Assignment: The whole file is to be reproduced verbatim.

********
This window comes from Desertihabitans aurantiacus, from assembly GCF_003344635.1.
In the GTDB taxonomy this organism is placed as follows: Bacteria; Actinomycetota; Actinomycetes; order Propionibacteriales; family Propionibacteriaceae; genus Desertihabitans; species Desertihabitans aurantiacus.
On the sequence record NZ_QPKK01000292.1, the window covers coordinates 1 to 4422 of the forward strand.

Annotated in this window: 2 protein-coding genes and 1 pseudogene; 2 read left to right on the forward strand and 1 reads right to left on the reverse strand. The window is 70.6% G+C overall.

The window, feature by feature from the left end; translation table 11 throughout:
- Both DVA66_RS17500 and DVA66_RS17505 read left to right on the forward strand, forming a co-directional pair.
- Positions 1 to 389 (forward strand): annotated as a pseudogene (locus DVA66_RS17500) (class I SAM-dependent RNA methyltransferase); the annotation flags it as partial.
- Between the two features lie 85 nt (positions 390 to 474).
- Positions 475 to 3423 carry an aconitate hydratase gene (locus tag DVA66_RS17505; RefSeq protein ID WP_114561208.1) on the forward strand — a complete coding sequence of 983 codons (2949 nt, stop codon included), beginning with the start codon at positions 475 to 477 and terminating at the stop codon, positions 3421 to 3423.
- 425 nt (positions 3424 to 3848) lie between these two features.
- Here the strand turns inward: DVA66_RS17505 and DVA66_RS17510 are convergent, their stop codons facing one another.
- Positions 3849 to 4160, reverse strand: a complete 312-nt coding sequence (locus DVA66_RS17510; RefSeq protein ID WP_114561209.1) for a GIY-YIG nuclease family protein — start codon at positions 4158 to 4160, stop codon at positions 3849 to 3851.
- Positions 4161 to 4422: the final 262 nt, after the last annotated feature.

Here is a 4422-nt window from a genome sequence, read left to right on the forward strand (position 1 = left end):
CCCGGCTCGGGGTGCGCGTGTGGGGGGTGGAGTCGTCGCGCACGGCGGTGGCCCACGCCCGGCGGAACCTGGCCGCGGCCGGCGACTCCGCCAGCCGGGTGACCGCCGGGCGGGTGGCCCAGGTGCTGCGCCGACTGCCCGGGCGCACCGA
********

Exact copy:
This window comes from Desertihabitans aurantiacus, from assembly GCF_003344635.1.
In the GTDB taxonomy this organism is placed as follows: Bacteria; Actinomycetota; Actinomycetes; order Propionibacteriales; family Propionibacteriaceae; genus Desertihabitans; species Desertihabitans aurantiacus.
On the sequence record NZ_QPKK01000292.1, the window covers coordinates 1 to 4422 of the forward strand.

Annotated in this window: 2 protein-coding genes and 1 pseudogene; 2 read left to right on the forward strand and 1 reads right to left on the reverse strand. The window is 70.6% G+C overall.

The window, feature by feature from the left end; translation table 11 throughout:
- Both DVA66_RS17500 and DVA66_RS17505 read left to right on the forward strand, forming a co-directional pair.
- Positions 1 to 389 (forward strand): annotated as a pseudogene (locus DVA66_RS17500) (class I SAM-dependent RNA methyltransferase); the annotation flags it as partial.
- Between the two features lie 85 nt (positions 390 to 474).
- Positions 475 to 3423 carry an aconitate hydratase gene (locus tag DVA66_RS17505; RefSeq protein ID WP_114561208.1) on the forward strand — a complete coding sequence of 983 codons (2949 nt, stop codon included), beginning with the start codon at positions 475 to 477 and terminating at the stop codon, positions 3421 to 3423.
- 425 nt (positions 3424 to 3848) lie between these two features.
- Here the strand turns inward: DVA66_RS17505 and DVA66_RS17510 are convergent, their stop codons facing one another.
- Positions 3849 to 4160, reverse strand: a complete 312-nt coding sequence (locus DVA66_RS17510; RefSeq protein ID WP_114561209.1) for a GIY-YIG nuclease family protein — start codon at positions 4158 to 4160, stop codon at positions 3849 to 3851.
- Positions 4161 to 4422: the final 262 nt, after the last annotated feature.

Here is a 4422-nt window from a genome sequence, read left to right on the forward strand (position 1 = left end):
CCCGGCTCGGGGTGCGCGTGTGGGGGGTGGAGTCGTCGCGCACGGCGGTGGCCCACGCCCGGCGGAACCTGGCCGCGGCCGGCGACTCCGCCAGCCGGGTGACCGCCGGGCGGGTGGCCCAGGTGCTGCGCCGACTGCCCGGGCGCACCGA